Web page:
You are planning to climb mount Kilimanjaro and you don't know which is the best route? Acanela Expedition will explain the differences between the routes and help you decide which is the best for you. As the popularity of climbing Mount Kilimanjaro continues to increase, potential climbers are often uncertain as to which route to take. There are seven major routes used to climb Kilimanjaro. Each route has its own advantages and disadvantages. When selecting the route, make sure it is the appropriate route for your desires, physical ability, altitude and comfort level.
While there are many things to do and see in the world, some of the most treasured experiences cannot be planned for. Like the time I was invited to a Llama Blessing in the Lares Valley of Peru. The Lares Valley is tucked away behind Machu Picchu and the Sacred Valley, a journey that will take you past tiny mountain villages that dot the mountainside.
I am in Bukit Luang with my friend Lillix, the man who talks to monkeys. Lillix grew up in a small village in the jungles of Indonesia, and from a young age, learned to love the jungle. Ever since he was six years old his father would take him to explore the most remote parts of the jungle to help him develop an appreciation for its beauty and importance.
Imagine taking a 10 hour flight, 3 hour drive, 1 hour train ride , 30 minute public bus, and a a 15 minute hike, you will find yourself at a place voted to be one of the New 7 Wonders of the World--Machu Picchu. While many people visit Machu Picchu, which don't get me wrong - is a spectacular site- they often miss exploring the beauty of the valleys & villages that surround it. Like visiting Juan, his family, and their 1000 alpacas.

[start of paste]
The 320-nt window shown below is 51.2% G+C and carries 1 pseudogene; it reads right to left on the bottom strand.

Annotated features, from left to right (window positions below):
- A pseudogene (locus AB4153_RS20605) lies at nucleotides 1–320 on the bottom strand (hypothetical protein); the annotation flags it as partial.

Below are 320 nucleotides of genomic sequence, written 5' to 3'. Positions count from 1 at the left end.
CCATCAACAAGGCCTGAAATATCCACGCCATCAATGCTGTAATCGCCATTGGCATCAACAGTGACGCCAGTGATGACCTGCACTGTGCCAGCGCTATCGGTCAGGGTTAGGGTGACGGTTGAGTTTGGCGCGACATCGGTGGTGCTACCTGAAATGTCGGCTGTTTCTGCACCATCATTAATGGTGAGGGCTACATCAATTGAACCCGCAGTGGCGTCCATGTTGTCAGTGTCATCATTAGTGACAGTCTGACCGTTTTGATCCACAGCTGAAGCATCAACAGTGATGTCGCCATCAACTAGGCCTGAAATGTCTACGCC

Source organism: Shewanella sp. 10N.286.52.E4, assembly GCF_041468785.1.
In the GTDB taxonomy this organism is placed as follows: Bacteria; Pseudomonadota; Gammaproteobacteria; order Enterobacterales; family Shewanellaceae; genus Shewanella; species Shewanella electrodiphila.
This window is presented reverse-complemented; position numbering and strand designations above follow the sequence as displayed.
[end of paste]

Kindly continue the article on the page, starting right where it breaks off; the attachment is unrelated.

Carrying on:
Born and raised in the small village in the Peruvian mountains, Juan has dedicated his life to farming and caring for his family’s home and herds. Because the conditions are so extreme at the top of the Andes mountains, only certain products can survive, namely potatoes, corn, and, of course, Alpacas. This is how they survive in the mountains.
Espional was born and raised in Papua New Guinea. A a native to the Asaro Mud Men tribe, his fondest memories of his childhood were simply spending time in his village, fishing, hunting, and going to school with his friends. “I love where I live,” he admits, “because of the many cultures and traditions that I have. I’m very proud of that.”
Growing up in the second largest city in Morocco (and the only city in the country that doesn’t allow cars!), Rostom quickly learned the ins and outs of the famously warped streets of Fez. As the son of an historian and a tour guide, Rostom had the unique opportunity from a very young age to soak up the rich history and culture of the city that has inspired great artists, scholars, and writers for centuries. Even today, Rostom’s favorite hobby is still wandering the streets of Fez, discovering the history of the best hidden spots, and then sharing those discoveries with travelers from all walks of life. As he reflects on his life, he shares, “My most influential experiences are being with travelers who love my town and have stayed here forever.”
Imagine living in a country that did not have any traffic lights, where all tobacco products were illegal, and where it was forbidden to hunt, fish, or even climb extra-tall peaks (where spirits dwelled). Imagine a nation that kept itself closed off from the rest of the world for centuries just to protect its unique culture from outside influences. Now imagine a country that measured the well-being of its citizens not in dollars, cents, or in any other economic terms, but rather in happiness.
While there are so many things to do and see in Peru, some of the most treasured experiences cannot be planned for. I'll never forget the time we were invited to participate in a Llama Blessing Ceremony (alpaca are commonly blessed, too) in one of the villages outside of Ollantaytambo, Sacred Valley, Peru.